The draft CPG also discusses the use of allergen-free claims and notes that such claims must be truthful and not misleading. FDA states expressly that if a product is labeled “milk-free,” the product should contain no milk allergen in the product. The draft CPG does not detail what controls or processes, e.g. final product testing, are needed to substantiate allergen-free claims.

FDA notes that consumer adverse reactions may provide some evidence that labeling information or other factors did not effectively mitigate health risk from exposure to the allergen hazard in the product. 

IV. Thresholds

FDA states in the draft CPG that it has not established a threshold for any major food allergen, but notes that it is aware of published dose response data that raises the possibility that certain low-level exposure to allergens “may not pose a health hazard to the majority of food allergic individuals.”

FDA states that where analytical test results are available when making the health hazard determination discussed above, it will consider the estimated exposure per eating occasion to the allergen in that food. This is only meaningful, however, if FDA also considers the allergenicity threshold of the particular allergic population. While not explicit, this appears to indicate that FDA will take into account threshold information on a case-by-case basis when considering whether a product is adulterated due to cross-contact.

FDA encourages comments on the draft CPG within 60 days (i.e., by July 17, 2023), although the agency accepts comments on guidance documents at any time.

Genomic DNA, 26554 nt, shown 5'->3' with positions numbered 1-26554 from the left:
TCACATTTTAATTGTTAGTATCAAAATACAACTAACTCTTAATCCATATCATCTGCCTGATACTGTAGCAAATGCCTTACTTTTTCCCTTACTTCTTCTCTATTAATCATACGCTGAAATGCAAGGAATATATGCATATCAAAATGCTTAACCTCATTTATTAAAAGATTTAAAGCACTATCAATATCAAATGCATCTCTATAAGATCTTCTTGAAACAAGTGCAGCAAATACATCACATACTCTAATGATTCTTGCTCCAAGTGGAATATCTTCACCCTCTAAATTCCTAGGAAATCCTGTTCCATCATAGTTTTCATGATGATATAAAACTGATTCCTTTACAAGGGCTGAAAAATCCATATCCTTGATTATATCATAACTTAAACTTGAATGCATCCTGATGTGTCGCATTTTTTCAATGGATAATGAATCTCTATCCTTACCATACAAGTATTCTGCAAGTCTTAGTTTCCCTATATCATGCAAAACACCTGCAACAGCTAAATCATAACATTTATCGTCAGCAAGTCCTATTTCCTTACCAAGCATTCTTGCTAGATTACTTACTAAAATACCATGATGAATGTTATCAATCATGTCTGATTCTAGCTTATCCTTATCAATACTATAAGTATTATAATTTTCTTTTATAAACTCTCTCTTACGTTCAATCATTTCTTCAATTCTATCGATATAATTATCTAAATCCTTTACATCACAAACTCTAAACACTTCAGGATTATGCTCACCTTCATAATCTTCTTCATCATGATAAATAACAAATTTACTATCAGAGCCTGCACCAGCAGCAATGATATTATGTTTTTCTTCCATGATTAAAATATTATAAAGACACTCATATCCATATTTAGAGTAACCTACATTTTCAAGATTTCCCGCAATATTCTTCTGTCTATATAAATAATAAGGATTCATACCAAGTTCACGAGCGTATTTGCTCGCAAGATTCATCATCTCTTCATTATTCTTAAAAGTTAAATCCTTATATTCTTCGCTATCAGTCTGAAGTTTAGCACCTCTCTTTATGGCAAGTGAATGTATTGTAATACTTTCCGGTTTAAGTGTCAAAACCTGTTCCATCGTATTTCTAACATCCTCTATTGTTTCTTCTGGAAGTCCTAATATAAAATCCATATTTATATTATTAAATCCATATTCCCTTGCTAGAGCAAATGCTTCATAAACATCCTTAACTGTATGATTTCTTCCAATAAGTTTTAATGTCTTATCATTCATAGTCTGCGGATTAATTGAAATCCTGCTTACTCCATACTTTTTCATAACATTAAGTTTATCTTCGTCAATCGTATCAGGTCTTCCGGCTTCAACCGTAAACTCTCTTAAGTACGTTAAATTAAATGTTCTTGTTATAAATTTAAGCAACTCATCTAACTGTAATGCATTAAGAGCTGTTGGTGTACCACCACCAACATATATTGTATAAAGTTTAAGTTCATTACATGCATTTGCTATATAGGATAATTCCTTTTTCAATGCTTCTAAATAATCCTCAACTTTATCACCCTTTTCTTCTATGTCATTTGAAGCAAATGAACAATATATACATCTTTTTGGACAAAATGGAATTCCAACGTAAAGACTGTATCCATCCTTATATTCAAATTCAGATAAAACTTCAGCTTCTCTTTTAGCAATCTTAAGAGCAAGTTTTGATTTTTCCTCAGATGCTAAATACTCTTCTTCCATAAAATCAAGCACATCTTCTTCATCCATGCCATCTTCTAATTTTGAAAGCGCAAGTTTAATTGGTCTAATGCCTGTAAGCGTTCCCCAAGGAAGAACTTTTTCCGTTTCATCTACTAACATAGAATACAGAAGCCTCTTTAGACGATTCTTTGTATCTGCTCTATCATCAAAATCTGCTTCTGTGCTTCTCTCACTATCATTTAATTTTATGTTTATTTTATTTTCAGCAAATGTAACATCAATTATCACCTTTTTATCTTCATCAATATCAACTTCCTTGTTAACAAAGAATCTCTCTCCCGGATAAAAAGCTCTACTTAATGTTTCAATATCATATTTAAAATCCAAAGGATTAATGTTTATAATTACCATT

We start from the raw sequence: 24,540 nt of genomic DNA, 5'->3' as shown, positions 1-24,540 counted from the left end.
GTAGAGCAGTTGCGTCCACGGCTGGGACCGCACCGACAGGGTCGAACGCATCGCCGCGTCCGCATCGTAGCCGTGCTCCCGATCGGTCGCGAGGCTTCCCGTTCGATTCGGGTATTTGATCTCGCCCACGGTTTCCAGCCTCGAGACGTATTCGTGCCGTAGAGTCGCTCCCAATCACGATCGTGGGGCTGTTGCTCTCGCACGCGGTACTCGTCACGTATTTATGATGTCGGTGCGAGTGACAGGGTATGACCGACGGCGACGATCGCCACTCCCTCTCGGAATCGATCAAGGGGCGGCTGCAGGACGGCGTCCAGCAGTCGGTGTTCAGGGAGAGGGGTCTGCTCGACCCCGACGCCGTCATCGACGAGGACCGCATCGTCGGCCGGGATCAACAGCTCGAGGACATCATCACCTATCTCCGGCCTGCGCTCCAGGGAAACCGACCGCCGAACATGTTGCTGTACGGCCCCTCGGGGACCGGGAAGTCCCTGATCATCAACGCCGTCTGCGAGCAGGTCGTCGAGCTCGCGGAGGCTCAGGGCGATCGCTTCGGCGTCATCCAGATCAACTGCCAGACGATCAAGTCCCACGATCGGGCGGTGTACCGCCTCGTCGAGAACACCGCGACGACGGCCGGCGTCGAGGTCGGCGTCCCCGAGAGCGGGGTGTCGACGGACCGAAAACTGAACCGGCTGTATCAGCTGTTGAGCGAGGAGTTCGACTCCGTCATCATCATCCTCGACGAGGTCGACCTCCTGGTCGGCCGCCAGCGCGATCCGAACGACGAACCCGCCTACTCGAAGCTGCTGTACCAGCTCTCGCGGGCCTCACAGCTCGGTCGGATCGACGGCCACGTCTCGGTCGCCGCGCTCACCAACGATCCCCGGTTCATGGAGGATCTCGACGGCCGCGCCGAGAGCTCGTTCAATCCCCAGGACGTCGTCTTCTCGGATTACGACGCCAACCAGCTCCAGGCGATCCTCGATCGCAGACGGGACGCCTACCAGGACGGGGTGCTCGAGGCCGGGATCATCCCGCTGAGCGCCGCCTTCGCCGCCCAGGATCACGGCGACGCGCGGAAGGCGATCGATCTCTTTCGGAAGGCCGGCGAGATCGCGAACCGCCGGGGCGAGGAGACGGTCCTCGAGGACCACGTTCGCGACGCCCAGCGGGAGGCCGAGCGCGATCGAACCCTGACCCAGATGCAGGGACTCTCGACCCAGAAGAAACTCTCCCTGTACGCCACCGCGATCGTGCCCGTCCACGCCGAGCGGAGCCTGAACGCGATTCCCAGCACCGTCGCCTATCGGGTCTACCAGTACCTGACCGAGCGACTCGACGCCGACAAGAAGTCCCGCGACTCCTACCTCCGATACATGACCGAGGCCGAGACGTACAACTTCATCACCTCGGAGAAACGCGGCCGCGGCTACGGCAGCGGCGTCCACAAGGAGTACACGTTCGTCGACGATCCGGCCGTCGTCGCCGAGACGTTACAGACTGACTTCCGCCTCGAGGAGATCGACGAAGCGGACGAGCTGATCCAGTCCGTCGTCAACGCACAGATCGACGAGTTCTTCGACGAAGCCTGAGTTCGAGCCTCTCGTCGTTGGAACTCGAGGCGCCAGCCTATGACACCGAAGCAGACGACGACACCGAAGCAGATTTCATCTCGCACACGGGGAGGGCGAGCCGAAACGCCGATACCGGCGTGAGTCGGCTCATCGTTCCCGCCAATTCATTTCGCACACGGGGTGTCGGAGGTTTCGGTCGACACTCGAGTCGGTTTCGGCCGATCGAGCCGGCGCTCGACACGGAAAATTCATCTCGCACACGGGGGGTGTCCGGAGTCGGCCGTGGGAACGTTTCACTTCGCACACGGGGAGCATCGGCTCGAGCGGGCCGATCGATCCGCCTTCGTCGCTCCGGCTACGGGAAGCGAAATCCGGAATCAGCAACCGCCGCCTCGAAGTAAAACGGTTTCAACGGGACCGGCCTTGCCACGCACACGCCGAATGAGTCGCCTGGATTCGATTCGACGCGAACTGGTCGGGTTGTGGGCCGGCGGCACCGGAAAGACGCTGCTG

If you have any questions concerning the material discussed in this client alert, please contact the members of our Food, Beverage, and Dietary Supplements practice.

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Photo of Jessica O'Connell Jessica O'Connell

Drawing from more than a decade of experience both working at FDA and in private practice, Jessica O’Connell provides strategic advice to a broad range of companies and trade associations in engaging with food and drug regulatory bodies and Congress. She assists clients…

Drawing from more than a decade of experience both working at FDA and in private practice, Jessica O’Connell provides strategic advice to a broad range of companies and trade associations in engaging with food and drug regulatory bodies and Congress. She assists clients in complying with U.S. regulatory requirements for foods, dietary supplements, cosmetics, OTC drugs, and animal products, and has specific expertise advising on FDA’s import and export requirements across all product categories. She also regularly counsels clients regarding potential crises, such as recalls, regulator investigations, and other unanticipated regulatory attention. Chambers USA reports that Jessica “is enthusiastic, exceptionally smart and a talented lawyer who brings tremendous insight from being a regulator” and that she “knows how best to interact with the FDA in a productive and efficient way.”